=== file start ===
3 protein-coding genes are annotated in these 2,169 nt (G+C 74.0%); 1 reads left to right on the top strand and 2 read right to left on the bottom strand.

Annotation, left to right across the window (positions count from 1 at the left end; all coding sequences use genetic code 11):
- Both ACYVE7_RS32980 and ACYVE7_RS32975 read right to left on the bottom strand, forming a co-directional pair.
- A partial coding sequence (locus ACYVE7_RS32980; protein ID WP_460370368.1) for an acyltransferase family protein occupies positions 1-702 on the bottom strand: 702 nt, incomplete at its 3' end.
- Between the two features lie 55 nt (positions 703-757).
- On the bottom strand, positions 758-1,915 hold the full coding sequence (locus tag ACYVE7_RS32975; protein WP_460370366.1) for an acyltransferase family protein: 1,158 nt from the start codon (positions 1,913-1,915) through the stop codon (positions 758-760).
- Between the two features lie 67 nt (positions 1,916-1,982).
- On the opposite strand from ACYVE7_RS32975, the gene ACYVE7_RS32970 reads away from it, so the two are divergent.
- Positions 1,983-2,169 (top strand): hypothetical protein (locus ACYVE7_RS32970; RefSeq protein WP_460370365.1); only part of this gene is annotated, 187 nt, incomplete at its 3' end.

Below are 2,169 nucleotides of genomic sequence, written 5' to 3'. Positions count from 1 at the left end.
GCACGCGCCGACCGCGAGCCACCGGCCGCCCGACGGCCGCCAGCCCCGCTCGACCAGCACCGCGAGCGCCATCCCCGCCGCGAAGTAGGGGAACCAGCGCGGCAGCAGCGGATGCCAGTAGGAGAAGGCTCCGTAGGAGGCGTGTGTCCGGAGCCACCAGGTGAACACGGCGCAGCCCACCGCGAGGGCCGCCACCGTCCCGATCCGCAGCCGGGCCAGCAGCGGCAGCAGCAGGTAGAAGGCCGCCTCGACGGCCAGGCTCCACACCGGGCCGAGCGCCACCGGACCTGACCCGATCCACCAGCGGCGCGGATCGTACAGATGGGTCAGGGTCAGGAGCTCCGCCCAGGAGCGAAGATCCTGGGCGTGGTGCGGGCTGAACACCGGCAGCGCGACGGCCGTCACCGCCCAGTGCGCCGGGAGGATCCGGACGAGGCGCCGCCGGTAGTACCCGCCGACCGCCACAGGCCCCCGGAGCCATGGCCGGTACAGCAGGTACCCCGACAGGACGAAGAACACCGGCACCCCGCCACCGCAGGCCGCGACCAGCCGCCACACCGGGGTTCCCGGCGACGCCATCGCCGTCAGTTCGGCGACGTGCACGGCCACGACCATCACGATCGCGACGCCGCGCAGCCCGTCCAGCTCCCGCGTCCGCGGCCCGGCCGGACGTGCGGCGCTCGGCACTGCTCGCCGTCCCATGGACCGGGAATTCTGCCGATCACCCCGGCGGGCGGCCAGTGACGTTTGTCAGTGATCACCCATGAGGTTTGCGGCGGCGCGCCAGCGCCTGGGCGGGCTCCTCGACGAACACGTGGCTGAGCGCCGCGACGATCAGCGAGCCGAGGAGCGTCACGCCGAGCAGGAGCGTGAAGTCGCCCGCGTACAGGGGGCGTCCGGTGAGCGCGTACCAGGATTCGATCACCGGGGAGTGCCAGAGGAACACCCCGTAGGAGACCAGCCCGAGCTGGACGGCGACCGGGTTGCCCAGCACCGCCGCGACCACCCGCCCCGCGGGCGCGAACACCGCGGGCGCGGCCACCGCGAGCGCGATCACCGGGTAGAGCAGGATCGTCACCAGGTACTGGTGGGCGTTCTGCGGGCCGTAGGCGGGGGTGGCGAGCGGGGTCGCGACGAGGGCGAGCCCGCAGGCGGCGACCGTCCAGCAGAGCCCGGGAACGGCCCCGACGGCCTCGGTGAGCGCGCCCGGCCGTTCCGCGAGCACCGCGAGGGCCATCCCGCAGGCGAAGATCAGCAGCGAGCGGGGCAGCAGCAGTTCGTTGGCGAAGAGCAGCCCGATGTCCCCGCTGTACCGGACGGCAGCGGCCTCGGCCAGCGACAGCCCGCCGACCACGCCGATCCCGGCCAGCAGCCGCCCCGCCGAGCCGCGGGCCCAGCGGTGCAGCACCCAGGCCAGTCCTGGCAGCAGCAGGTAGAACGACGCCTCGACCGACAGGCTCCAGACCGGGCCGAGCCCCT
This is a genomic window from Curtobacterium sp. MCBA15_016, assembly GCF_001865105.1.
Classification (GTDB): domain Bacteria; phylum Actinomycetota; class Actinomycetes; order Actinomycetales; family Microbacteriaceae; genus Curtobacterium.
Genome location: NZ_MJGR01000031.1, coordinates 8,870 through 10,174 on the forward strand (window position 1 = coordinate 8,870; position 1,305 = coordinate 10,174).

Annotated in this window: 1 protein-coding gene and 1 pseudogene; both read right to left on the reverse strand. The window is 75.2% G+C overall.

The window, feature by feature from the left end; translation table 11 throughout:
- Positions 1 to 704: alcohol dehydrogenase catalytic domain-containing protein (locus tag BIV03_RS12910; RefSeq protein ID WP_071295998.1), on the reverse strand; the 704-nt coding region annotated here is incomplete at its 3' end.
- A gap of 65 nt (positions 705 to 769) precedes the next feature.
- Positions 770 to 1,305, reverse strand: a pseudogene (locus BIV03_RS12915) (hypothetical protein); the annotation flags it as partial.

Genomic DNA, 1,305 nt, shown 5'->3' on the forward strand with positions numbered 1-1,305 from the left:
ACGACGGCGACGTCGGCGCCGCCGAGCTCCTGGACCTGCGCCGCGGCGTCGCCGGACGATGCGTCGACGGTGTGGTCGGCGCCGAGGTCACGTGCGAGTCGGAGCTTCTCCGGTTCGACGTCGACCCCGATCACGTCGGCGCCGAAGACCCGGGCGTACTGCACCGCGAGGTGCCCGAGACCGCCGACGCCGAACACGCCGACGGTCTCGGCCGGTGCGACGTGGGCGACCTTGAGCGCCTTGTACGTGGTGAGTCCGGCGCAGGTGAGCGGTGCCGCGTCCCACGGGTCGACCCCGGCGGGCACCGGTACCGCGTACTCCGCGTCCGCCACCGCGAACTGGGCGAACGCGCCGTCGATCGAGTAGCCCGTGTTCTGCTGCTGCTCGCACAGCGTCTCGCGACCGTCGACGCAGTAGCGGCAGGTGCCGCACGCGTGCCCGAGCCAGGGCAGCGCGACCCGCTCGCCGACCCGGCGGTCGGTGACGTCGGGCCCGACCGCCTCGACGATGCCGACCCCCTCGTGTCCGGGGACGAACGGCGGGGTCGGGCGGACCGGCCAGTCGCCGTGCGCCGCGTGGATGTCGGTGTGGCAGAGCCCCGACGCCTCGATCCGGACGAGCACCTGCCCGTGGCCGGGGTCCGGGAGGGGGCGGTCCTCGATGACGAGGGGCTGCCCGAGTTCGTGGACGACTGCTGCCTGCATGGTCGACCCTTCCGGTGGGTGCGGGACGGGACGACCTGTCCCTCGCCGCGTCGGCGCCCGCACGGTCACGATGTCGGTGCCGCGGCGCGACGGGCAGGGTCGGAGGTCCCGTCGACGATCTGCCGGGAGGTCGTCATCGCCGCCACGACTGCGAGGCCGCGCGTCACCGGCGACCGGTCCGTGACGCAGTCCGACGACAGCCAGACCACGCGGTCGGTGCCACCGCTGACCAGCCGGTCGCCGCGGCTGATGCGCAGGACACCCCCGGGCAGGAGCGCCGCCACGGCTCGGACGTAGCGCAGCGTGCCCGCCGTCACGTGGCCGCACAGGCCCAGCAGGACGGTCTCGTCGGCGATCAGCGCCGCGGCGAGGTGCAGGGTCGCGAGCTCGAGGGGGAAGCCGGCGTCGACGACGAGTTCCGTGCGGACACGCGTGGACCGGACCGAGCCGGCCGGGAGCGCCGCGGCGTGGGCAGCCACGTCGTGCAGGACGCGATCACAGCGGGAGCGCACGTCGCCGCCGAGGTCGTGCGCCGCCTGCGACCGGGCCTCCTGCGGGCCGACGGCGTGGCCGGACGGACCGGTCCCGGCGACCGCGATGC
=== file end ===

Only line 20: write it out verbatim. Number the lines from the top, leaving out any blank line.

Genomic DNA, 1,305 nt, shown 5'->3' on the forward strand with positions numbered 1-1,305 from the left: